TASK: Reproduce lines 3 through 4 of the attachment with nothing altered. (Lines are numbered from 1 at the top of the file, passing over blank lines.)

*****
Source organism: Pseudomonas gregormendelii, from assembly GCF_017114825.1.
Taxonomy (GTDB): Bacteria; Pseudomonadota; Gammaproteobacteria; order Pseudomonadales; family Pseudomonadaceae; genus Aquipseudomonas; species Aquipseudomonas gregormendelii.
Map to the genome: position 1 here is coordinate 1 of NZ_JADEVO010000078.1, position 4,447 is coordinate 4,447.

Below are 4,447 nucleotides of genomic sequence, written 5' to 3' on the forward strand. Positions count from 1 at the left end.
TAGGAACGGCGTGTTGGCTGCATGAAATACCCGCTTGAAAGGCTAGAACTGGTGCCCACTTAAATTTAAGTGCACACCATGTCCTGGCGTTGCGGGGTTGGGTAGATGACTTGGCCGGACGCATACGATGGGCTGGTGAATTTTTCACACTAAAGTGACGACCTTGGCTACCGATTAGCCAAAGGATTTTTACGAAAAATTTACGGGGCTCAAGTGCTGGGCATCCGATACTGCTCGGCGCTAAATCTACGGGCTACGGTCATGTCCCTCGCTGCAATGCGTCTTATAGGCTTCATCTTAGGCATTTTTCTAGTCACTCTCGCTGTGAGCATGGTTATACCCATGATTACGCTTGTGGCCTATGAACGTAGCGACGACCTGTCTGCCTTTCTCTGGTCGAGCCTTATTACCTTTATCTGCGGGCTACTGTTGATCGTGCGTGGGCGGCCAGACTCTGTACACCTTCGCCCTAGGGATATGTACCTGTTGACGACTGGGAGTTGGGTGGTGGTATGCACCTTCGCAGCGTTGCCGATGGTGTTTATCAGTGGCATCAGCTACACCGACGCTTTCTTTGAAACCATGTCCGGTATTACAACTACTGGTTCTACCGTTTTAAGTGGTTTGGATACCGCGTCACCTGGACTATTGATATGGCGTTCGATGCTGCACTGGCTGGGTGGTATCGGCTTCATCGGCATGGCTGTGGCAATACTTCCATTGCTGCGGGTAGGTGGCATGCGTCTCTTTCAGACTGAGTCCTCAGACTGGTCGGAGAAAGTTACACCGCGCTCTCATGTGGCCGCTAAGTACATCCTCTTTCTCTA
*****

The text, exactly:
Map to the genome: position 1 here is coordinate 1 of NZ_JADEVO010000078.1, position 4,447 is coordinate 4,447.

Below are 4,447 nucleotides of genomic sequence, written 5' to 3' on the forward strand. Positions count from 1 at the left end.